After that event, I remember that information technology the environmental, health and safety field just exploded, and in March of 1993, I attended the Global Environmental Management Initiative meeting in Pentagon City, near the Washington, D.C. area. During that meeting, there was a presentation about integrating right-to-know information at Dupont. It was basically centered around managing material safety data sheets. During that same time frame, I recall seeing a presentation by Bill Sugar on Anheuser-Busch's Environmental Management System, which was originally written in Lotus Notes. It had it's shortcomings, but with the leadership of Bill Sugar and his team of environmental, health and safety professionals they took EHS management to a whole new level. We then began to see environmental, health and safety software move from compliance-focused, and regulatory reporting focused to more of a total quality management approach. With the emergence of ISO14001 and OHSAS 18001 managing data began more important. In addition, with increase demand for corporate transparency, the need for rapid access to environmental, health and safety data became even more important.

So, that's some of the early history of environmental, health and safety software. And were do we stand today? Well, that vast majority of environmental, health and safety management systems are web-based. Everyone has an email, everyone has access to a computer, and almost every environmental, health and safety professional has a mobile phone. Today's smartphones have more computing power than those computers back in the late 1980s. Most major corporations collect and report all kinds of environmental, health and safety data. The majority of this data is readily available to the public.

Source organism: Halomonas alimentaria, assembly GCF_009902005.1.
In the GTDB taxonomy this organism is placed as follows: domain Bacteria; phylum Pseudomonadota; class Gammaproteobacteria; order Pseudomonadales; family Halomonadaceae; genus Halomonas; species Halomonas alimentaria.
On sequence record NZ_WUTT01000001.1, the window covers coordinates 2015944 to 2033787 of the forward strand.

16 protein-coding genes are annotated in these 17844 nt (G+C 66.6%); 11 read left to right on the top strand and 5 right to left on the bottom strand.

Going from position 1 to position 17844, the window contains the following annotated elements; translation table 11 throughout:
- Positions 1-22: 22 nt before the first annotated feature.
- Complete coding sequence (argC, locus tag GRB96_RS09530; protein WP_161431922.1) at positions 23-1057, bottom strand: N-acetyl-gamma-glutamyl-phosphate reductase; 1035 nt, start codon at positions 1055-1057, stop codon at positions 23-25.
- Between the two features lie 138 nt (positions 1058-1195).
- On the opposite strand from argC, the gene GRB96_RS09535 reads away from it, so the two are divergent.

So what challenges do we face today? First off, reducing complexity. Environmental, health and safety software providers have to realize that not every company is going to have a full-time administrator to run these complicated systems. More features, doesn't necessarily mean better. Forget "kitchen sinkness" or "feature creep" which is where software developers think they have to add every single possible feature to the system. In most cases it only increases the complexity of the program without adding additional benefit. If you think about it, the one reason text messaging and Twitter is so popular is that if you can't say it in 140 characters then you're saying too much. Second, there's too many companies offering EHS software solutions out there, there has to be, and will be some industry consolidation.

So, what's in store for the future of environmental, health and safety software? Well, EHS mobile apps will become more important. The use of RFID tags in combination with your mobile phone will become prevalent. While it is difficult to predict what new technologies will develop over the next several years, I do promise you that it will be an exciting time for all EH&S professionals.

Dean Calhoun, is the President of Affygility Solutions. Mr. Calhoun has been an environmental, health and safety professional for over 26 years. Mr. Calhoun has a Masters degree in Environmental Policy and Management, and a Masters Degree in Technology Management from the University of Denver. Affygility provides environmental, health and safety software, potent compound safety, industrial hygiene, and containment validation services to the biotechnology, pharmaceutical, and medical device industry. You can learn more about Affygility Solutions and mobile EHS apps by going to: http://affygility.com/affytrac/environmental-health-safety-mobile-application.html